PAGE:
Home / Editor's Pick of the Week / Mobile Viewing into Machining Processes

Mobile Viewing into Machining Processes

NCSIMUL Machine 9 from SPRING Technologies Inc. (Cambridge, MA) offers mobile functionality for Intel-based Windows 8 Pro tablets. With this capability, says the company, operators can access a realistic graphical representation of the machining process and other relevant data, in real time, right next to the machine.

SPRING Technologies
New mobile functionality in NCSIMUL Machine 9 allows operators to access a realistic graphical representation of the machining process and other relevant data in real time. Image courtesy of SPRING Technologies, Inc.

NCSIMUL Machine is described as a “new generation solution of NC simulation that ushers in the smart factory.” NCSIMUL Machine is a toolset for simulating, verifying, optimizing, and reviewing machining programs based on the characteristics of your NC machines, whether machining, drilling, or riveting. Features include comparison modes, a NC controller editor, and analyses of cutting conditions. Its 3D graphics capabilities are said to help avoid machining crashes, and its algorithms and embedded process-based know-how can enable standardization of the shop-floor documentation.

NCSIMUL Machine verifies NC programs in three steps: investigates and corrects coding errors, simulates and locates collisions and corrects motion errors, and validates the NC program. Said to enable end-to-end control of the machining process, NCSIMUL Machine integrates the creation of cutting tool libraries with features for optimizing cutting conditions, simulating and optimizing NC programs, and publishing the manufacturing data needed for operators in the workshop.

SPRING Technologies
The gouged material comparison mode isolates the display of volumes that have been gouged and generates a list of blocks that have machined the finished part. Image courtesy of SPRING Technologies, Inc.

The new mobility functionality interface is designed to work on touch-screen devices. It provides context-sensitive icons as a rapid access bar, and tasks are now accessed via tabs that break down jobs into tasks and sub-tasks.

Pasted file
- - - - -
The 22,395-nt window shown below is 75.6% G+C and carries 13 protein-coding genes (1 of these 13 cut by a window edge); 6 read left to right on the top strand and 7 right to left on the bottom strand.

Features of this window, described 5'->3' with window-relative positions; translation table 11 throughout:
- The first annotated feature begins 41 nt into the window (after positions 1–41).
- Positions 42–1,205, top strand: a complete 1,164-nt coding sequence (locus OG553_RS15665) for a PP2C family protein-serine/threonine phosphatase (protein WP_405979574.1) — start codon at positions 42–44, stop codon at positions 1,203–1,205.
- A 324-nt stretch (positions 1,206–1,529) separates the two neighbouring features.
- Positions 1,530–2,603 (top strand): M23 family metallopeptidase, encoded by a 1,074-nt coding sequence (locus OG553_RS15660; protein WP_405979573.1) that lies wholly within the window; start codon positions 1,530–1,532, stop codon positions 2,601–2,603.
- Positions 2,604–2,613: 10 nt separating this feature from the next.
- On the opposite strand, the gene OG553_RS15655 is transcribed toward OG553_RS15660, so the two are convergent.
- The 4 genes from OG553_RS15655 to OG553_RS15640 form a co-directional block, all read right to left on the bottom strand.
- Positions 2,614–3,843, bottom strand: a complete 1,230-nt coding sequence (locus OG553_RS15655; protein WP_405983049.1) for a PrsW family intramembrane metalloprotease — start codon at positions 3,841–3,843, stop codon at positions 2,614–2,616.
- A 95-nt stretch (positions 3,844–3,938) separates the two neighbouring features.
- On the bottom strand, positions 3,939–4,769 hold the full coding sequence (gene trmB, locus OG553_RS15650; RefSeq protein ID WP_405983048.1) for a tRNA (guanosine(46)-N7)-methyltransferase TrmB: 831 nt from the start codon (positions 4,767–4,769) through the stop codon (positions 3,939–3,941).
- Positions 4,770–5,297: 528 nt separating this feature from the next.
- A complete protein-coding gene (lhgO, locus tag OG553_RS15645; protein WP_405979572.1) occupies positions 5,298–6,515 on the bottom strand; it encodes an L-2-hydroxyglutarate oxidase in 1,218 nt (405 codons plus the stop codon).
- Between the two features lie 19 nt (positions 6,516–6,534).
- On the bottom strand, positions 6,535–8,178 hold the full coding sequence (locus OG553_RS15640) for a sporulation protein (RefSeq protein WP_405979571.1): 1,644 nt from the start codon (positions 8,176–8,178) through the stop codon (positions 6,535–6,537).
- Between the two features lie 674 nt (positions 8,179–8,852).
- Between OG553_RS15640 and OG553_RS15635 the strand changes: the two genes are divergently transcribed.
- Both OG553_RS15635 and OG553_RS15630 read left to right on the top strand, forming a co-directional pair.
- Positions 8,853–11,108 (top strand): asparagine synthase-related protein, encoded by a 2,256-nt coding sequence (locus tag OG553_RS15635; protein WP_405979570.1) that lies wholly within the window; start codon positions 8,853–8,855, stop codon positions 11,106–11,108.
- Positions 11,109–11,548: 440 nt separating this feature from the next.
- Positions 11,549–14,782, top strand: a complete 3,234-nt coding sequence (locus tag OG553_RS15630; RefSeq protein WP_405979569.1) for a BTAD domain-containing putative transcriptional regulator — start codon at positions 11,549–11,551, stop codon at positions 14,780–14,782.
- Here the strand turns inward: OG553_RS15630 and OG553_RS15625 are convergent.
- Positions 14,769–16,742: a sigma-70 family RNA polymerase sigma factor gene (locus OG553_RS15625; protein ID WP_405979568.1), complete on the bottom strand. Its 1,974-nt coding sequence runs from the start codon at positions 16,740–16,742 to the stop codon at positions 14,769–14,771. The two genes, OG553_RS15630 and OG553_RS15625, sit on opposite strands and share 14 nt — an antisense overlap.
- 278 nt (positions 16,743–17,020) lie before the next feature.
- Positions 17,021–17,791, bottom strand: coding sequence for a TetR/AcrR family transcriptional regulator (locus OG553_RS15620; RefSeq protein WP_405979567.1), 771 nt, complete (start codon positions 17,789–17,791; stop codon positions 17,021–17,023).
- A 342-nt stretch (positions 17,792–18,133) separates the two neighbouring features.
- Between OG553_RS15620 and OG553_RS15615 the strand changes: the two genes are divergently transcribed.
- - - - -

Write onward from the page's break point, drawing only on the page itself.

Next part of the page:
“In many cases it’s impossible to see what’s happening at the tool workpiece interface,” said Silver Proisy, U.S. general manager for SPRING Technologies in a press statement. “The doors are closed and high-pressure coolant is splashing in the cabinet interior. With NCSIMUL 9, customers can head out onto the shop floor with their touch-screen tablet PC equipped with Windows 8 and SPRING’s NC Player (NC simulation viewer), and access all of the program’s features including cutting tool libraries, current cutting conditions, simulation, other part programs, and all the relevant published documentation.”

NCSIMUL
Tool length optimization is an NCSIMUL Machine standard feature.

The “NCSIMUL Machine hub” apps enable users to browse any shared jobs available on the enterprise network or replay NC simulations with one-click. Flexible project-based management, tree organization, project/article/sub-article, jobs copied between projects, simplified search mechanism, and job templates are among the other new features.

NCSIMUL Machine 9 also provides new interactive programming features that automate G-code generation from 3D motions or allow dynamic editing of the NC program to see the consequences in the 3D view. In addition, the newest 3D functional dimensioning module enables users to add 3D graphics to workpieces and create a document describing the list of dimensions that need checking at each machining stage.

For more information, visit SPRING Technologies.

Learn more about the new features in NCSIMUL Machine 9.

Access NCSIMUL Machine videos.

Download the NCSIMUL Machine brochure.

Sign up for a demo download.

Check out some success stories.

See why DE’s editors selected NCSIMUL Machine 9 as their Pick of the Week.

Sources: Press materials received from the company and additional information gleaned from the company’s website.

About Anthony J. Lockwood

Anthony J. Lockwood is Desktop Engineering's Editor-at-Large. Contact him via de-editors@deskeng.com.